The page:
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You’re Probably Not Getting Enough Omega-3s

Given their brain, heart, eye, and other health benefits, you’d think we’d all be loading up on omega-3s left and right. Thing is, most Americans don’t—at all. Here’s how to finally up your intake and reap the benefits.

The Omega-3 Basics

Omega-3 fatty acids are a type of fat that supports healthy blood pressure and triglyceride levels, makes up much of our brain, and more.

Of the three types of omega-3s—EPA, DHA, and ALA—DHA and EPA are regarded as the most important.

“DHA and EPA are the forms of omega-3s found in abundance in the body,” says Johane Filemon, M.S., R.D.N., C.L.T., owner of Wonderfully Nutritious Solutions. “Therefore, they’re the most important for consumers.” EPA and DHA are found in the foods we often think about as omega-3 sources, like fish and eggs.

Then there’s ALA. Found in plant foods like walnuts, chia seeds, hemp seeds, and flax seeds, ALA can be converted into EPA and then DHA in the body. Issue is, the body’s ability to convert ALA to DHA is pretty inefficient.

How Many Omega-3s We Need

The National Institutes of Medicine recommends men and women consume 1.6 and 1.1 grams of ALA a day, respectively. (An ounce of walnuts provides more than two grams.)

Though there’s no official daily recommended intake for EPA and DHA, many experts recommend an intake of about 250 milligrams of the two fatty acids combined per day. (Just an ounce of wild-caught Atlantic salmon provides twice that.)

Your Foundational Health Essentials

People with heart health issues may benefit from consuming more omega-3s, and should work with their doctor to determine the intake that’s right for them.

Eating Omega-3s

Since ALA is such an inefficient source of DHA and EPA, you can’t rely on it alone to fulfill your needs. That’s why most experts emphasize the importance of eating foods like fish and eggs, which contain DHA and EPA.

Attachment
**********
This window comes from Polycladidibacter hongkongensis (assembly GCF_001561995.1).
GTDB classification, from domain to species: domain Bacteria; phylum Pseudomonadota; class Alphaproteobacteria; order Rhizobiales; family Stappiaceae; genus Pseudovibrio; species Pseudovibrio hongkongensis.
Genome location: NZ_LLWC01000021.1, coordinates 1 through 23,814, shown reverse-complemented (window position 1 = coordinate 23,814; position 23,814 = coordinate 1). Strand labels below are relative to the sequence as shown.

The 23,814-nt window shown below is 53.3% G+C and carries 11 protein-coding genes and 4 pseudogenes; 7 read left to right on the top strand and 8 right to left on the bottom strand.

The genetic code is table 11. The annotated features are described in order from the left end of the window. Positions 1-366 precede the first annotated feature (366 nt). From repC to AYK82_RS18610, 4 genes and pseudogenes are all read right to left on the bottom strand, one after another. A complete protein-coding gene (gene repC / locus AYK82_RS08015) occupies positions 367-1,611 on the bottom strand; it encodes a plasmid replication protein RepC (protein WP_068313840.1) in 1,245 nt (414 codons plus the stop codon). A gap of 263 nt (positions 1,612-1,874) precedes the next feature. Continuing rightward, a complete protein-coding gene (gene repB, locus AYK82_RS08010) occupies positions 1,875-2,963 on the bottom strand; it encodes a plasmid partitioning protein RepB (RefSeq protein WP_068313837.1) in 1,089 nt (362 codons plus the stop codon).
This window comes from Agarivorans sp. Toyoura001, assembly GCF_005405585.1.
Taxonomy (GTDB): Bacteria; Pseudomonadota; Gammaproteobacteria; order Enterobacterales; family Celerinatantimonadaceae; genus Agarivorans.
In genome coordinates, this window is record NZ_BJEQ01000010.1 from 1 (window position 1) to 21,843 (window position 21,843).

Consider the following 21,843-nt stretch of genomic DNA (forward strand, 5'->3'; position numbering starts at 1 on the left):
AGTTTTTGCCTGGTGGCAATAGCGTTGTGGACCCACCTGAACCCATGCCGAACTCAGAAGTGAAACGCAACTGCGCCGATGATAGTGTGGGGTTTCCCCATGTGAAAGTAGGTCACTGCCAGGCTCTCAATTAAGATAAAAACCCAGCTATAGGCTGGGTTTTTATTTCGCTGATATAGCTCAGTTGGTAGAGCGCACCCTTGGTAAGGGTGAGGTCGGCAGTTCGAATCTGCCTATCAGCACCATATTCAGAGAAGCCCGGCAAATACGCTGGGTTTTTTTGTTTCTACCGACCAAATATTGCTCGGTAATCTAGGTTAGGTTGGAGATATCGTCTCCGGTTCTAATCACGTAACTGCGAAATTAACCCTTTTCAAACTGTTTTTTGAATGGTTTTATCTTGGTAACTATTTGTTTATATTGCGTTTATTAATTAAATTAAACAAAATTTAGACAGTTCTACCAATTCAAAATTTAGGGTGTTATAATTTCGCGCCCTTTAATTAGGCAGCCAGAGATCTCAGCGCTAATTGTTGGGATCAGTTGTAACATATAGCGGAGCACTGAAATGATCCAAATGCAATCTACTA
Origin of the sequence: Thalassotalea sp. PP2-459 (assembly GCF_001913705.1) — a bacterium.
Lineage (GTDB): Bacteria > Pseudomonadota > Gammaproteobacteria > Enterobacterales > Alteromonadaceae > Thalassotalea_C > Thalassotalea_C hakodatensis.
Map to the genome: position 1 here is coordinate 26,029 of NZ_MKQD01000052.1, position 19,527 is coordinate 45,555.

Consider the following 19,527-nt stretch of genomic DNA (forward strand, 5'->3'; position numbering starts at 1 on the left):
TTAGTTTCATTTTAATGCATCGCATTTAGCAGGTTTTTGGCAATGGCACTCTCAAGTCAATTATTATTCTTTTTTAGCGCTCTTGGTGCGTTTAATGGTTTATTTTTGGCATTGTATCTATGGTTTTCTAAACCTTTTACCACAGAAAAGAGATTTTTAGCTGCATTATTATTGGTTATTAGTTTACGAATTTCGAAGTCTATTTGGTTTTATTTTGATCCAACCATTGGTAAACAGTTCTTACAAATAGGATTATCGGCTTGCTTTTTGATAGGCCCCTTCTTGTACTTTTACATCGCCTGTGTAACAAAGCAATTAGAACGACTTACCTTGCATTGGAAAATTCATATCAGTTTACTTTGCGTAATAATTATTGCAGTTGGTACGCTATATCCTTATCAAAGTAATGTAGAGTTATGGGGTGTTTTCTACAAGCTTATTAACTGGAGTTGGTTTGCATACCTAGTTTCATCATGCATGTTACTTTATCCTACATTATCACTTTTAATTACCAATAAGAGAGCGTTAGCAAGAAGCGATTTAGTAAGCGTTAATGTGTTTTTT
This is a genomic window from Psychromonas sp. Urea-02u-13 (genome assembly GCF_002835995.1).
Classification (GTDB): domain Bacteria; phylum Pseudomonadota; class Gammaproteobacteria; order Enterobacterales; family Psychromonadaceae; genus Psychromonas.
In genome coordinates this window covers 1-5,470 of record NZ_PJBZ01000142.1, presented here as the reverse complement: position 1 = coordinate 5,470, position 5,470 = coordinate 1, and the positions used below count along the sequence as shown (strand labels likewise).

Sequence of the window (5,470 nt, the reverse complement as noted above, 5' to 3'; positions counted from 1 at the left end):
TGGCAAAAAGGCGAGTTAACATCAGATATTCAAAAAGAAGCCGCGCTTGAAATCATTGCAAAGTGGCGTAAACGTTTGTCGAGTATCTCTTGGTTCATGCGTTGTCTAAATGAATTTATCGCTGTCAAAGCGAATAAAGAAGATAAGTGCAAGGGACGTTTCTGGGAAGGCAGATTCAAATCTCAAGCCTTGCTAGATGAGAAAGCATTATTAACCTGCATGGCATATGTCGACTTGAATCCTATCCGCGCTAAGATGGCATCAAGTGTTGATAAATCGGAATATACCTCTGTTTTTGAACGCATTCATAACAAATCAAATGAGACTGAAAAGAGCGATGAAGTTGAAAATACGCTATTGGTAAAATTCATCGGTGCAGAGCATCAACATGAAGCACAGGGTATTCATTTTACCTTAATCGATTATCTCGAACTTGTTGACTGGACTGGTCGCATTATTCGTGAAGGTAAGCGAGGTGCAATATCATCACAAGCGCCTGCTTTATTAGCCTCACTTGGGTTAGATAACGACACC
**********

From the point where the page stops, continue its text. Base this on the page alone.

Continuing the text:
Related: All The Things You Didn’t Know Omega-3s Could Do For Your Health

However, research suggests few Americans actually eat the recommended amounts of omega-3s. Unless you’re going out of your way to eat omega-3s (and EPA and DHA in particular) pretty much every day, chances are you’re falling short, too.

The Omega-6 Issue

Eating too few omega-3s isn’t our only omega issue: Eating too many omega-6 fatty acids (which is common in the standard American diet) can also offset the benefits of eating omega-3s. Omega-6s, which support growth and development, brain function, and reproductive health, and more, do contribute to our health; however, because the vegetable oils used in just about every processed food Americans eat contain omega-6s, we consume far too many.

“Studies have shown that omega-6’s, although essential, are more pro-inflammatory, while omega-3’s are anti-inflammatory,” says Filemon. “Over-consumption of omega-6 fatty acids can prevent the body from using the anti-inflammatory omega-3 fatty acids.”

Research suggests that the ideal ratio of omega-6s to omega-3s consumed is less than four to one. Most Americans, though, consume a ratio closer to 20 to one. Without seriously slashing our omega-6 intake, we benefit little from the omega-3s we consume.

What’s At Stake With Omega-3 Deficiency

Consuming too few omega-3s—or too few omega-3s compared to omega-6s—comes with big consequences.

“Deficiency in DHA, specifically, can lead to a decrease in the brain’s ability to function optimally,” says Filemon. People with omega-3 deficiencies may also experience reduced vision and immunity, and even skin issues.

Low levels of omega-3s have also been associated with increased risk for certain chronic diseases, like coronary heart disease (the leading cause of death in the United States).

How To Optimize Your Omega-3 Intake

Before you even worry about eating more omega-3s, slash your omega-6 intake by avoiding processed foods—especially fast food—as much as possible. Even packaged foods marketed as ‘healthy’ often contain omega-6 oils, so keep an eye out for ingredients like soybean and sunflower oil on labels.

From there, try to eat 3.5 ounces (about the size of a deck of cards) of cooked fish, such as salmon, trout, tuna, or Pollock, twice a week. If you’re not a big enough fan of fish, supplementation is a good option.

If you’re vegan or vegetarian, load up on plant-based foods such as walnuts, flax seeds, and chia seeds, and also consider adding a supplement to your routine.

Most fish oil supplements contain about 500 milligrams of EPA and DHA a pop, while vegan omega-3 supplements, which are made from algae, can provide up to a few hundred milligrams of EPA and/or DHA per serving. Ora’s Nothing Fishy Here Vegan Omega-3 Spray, for example, provides 600 milligrams of DHA.

Just talk to your doctor before taking all the omega-3s you can get your hands on—high doses may interact with certain medications.

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